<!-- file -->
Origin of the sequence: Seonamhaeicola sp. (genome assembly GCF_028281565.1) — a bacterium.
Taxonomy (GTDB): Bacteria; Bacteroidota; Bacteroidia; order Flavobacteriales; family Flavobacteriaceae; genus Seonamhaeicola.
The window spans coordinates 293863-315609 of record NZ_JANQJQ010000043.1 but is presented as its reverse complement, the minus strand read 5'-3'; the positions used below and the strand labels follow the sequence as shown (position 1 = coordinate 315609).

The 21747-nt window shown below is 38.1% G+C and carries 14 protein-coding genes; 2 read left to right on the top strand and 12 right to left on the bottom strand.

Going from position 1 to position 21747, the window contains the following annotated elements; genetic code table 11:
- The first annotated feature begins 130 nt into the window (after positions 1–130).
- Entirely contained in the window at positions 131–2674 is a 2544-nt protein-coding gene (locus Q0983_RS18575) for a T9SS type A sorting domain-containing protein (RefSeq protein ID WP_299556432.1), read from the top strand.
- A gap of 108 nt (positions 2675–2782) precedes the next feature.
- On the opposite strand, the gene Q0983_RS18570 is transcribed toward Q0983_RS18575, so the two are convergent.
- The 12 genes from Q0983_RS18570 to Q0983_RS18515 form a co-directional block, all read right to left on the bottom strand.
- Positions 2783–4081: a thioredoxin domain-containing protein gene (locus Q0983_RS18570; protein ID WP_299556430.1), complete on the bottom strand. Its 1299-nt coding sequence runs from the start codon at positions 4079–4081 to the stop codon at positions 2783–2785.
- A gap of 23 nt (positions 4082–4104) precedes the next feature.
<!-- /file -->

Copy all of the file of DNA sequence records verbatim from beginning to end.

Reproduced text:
Origin of the sequence: Seonamhaeicola sp. (genome assembly GCF_028281565.1) — a bacterium.
Taxonomy (GTDB): Bacteria; Bacteroidota; Bacteroidia; order Flavobacteriales; family Flavobacteriaceae; genus Seonamhaeicola.
The window spans coordinates 293863-315609 of record NZ_JANQJQ010000043.1 but is presented as its reverse complement, the minus strand read 5'-3'; the positions used below and the strand labels follow the sequence as shown (position 1 = coordinate 315609).

The 21747-nt window shown below is 38.1% G+C and carries 14 protein-coding genes; 2 read left to right on the top strand and 12 right to left on the bottom strand.

Going from position 1 to position 21747, the window contains the following annotated elements; genetic code table 11:
- The first annotated feature begins 130 nt into the window (after positions 1–130).
- Entirely contained in the window at positions 131–2674 is a 2544-nt protein-coding gene (locus Q0983_RS18575) for a T9SS type A sorting domain-containing protein (RefSeq protein ID WP_299556432.1), read from the top strand.
- A gap of 108 nt (positions 2675–2782) precedes the next feature.
- On the opposite strand, the gene Q0983_RS18570 is transcribed toward Q0983_RS18575, so the two are convergent.
- The 12 genes from Q0983_RS18570 to Q0983_RS18515 form a co-directional block, all read right to left on the bottom strand.
- Positions 2783–4081: a thioredoxin domain-containing protein gene (locus Q0983_RS18570; protein ID WP_299556430.1), complete on the bottom strand. Its 1299-nt coding sequence runs from the start codon at positions 4079–4081 to the stop codon at positions 2783–2785.
- A gap of 23 nt (positions 4082–4104) precedes the next feature.